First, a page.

Distance learning – a step into the future

by Paul Maharg on 16/04/2014

Rosemary McIlwham, from the OU, on online learning.  Defined online learning, described most law schools as at information sharing, top in Shackel’s hierarchy.  Next is active and or interactive learning, then deep learning through analysis and application of principles, and finally total immersion in the e-learning facilitation of higher order decision-making.  Rosemary wasn’t sure about replication in the last category — though I’d argue that simulation, eg, is never replication, but always something different.

She showed how she used Eluminate, to track students, and for info push as well as navigation of information and different channels.  Her presentation was drew upon a pilot with level 1 law students at the OU.  Students were studying W100 Rules, Rights and Justice, the first course in the OU LLB programme.   She concluded that online teaching should have a place as part of a blended learning model.   Learning design needs to be tailored to online teaching.

Engagement was crucial.  I’d actually say that design was crucial, and Rosemary did point this out, too.  But engagement doesn’t happen without design.  Online learning did help students learn statutory interpretation skills and problem-solving skills.  Attendance was good online, with students swapping from f2f into the online groups.  Satisfaction levels?  There were no differences between f2f and online groups.  But online did want some kind of blended experience.  Accessibility?  Disabled students liked sitting at home felt much easier about engaging with the work and the community.  Access was (as is usual in these pilot studies) also greatly improved, for time-poor students, and those responsible for others, eg elders, children.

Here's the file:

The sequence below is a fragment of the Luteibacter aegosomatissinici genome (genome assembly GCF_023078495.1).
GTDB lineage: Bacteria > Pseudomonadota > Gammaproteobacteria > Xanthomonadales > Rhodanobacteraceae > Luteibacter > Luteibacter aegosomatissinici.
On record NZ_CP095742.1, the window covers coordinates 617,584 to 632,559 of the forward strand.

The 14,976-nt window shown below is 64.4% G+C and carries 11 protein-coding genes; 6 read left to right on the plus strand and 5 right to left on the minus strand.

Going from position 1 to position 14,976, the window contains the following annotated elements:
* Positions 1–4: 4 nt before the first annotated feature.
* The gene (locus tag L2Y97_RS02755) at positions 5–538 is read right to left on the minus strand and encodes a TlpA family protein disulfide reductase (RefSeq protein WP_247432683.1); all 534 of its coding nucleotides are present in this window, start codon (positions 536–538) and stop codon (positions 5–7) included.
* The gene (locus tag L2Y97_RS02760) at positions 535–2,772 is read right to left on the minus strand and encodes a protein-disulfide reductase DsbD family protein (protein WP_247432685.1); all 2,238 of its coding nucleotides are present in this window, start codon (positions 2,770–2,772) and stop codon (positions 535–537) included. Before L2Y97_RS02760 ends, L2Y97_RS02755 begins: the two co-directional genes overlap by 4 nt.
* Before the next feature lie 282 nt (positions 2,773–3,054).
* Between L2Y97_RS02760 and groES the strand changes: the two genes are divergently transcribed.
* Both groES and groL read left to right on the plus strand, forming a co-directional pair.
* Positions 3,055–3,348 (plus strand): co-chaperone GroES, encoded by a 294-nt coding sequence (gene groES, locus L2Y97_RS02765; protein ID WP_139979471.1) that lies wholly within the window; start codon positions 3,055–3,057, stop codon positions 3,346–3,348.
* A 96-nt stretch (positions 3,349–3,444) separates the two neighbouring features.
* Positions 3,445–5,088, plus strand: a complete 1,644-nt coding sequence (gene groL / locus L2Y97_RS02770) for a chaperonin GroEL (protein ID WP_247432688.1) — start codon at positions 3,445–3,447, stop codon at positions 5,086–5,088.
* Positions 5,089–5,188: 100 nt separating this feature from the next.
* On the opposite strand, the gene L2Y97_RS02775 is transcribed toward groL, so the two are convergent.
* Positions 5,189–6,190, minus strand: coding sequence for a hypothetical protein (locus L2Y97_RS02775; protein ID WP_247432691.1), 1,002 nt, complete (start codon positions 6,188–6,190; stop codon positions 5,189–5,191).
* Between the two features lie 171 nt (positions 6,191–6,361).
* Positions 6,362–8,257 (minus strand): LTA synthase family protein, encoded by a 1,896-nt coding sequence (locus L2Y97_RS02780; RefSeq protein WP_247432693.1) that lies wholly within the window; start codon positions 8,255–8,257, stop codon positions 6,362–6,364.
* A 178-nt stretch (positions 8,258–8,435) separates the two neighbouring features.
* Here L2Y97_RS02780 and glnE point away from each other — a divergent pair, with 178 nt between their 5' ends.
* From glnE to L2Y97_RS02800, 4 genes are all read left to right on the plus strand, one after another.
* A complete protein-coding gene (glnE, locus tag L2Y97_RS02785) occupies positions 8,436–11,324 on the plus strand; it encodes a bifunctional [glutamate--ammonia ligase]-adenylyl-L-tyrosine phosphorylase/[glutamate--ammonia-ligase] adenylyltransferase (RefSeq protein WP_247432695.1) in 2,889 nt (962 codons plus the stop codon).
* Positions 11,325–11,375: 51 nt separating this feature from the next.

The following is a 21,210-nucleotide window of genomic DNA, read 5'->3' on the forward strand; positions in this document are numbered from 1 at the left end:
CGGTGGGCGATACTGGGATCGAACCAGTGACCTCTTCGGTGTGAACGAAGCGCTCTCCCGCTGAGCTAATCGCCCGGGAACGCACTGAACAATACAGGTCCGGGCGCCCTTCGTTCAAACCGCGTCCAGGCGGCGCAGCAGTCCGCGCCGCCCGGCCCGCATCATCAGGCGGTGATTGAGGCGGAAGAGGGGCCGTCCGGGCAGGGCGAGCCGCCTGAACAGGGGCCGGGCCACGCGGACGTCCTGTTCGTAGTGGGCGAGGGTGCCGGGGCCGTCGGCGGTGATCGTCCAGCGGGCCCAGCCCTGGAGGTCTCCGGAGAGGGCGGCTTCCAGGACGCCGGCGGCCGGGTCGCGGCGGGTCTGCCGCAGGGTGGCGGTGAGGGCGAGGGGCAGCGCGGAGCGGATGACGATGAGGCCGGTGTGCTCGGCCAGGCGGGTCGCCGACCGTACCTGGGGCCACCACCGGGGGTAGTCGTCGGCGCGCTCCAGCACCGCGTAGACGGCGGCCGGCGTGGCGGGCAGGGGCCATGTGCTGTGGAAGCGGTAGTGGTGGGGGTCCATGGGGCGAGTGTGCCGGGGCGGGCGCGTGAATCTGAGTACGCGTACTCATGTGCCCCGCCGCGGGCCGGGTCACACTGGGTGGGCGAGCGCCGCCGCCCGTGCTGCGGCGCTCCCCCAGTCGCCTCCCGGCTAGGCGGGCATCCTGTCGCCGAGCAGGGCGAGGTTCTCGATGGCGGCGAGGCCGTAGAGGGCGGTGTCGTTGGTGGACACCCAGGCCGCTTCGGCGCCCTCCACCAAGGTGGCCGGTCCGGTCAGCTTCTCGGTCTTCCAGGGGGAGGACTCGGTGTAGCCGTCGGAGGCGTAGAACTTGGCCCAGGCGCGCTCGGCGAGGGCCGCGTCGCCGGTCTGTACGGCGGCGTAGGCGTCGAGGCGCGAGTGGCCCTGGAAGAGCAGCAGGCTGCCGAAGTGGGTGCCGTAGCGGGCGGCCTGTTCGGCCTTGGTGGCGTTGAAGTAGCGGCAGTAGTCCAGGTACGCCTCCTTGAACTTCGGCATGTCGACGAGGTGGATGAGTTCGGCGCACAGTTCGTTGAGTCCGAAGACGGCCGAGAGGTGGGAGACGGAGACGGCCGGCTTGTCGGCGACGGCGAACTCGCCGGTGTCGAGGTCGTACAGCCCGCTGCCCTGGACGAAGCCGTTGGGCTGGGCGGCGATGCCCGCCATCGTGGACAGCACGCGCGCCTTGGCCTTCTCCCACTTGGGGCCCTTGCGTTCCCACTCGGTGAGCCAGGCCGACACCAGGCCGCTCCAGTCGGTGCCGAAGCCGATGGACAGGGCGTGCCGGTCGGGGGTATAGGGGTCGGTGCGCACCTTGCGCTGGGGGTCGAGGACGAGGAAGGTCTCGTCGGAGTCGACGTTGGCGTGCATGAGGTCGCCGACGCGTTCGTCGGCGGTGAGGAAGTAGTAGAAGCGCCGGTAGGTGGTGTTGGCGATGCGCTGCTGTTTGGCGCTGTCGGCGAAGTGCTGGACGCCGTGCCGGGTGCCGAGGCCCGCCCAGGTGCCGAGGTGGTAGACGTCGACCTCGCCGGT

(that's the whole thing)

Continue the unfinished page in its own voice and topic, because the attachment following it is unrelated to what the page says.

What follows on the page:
Her conclusion was positive — identified the barriers, but also the positives.  Interesting presentation.


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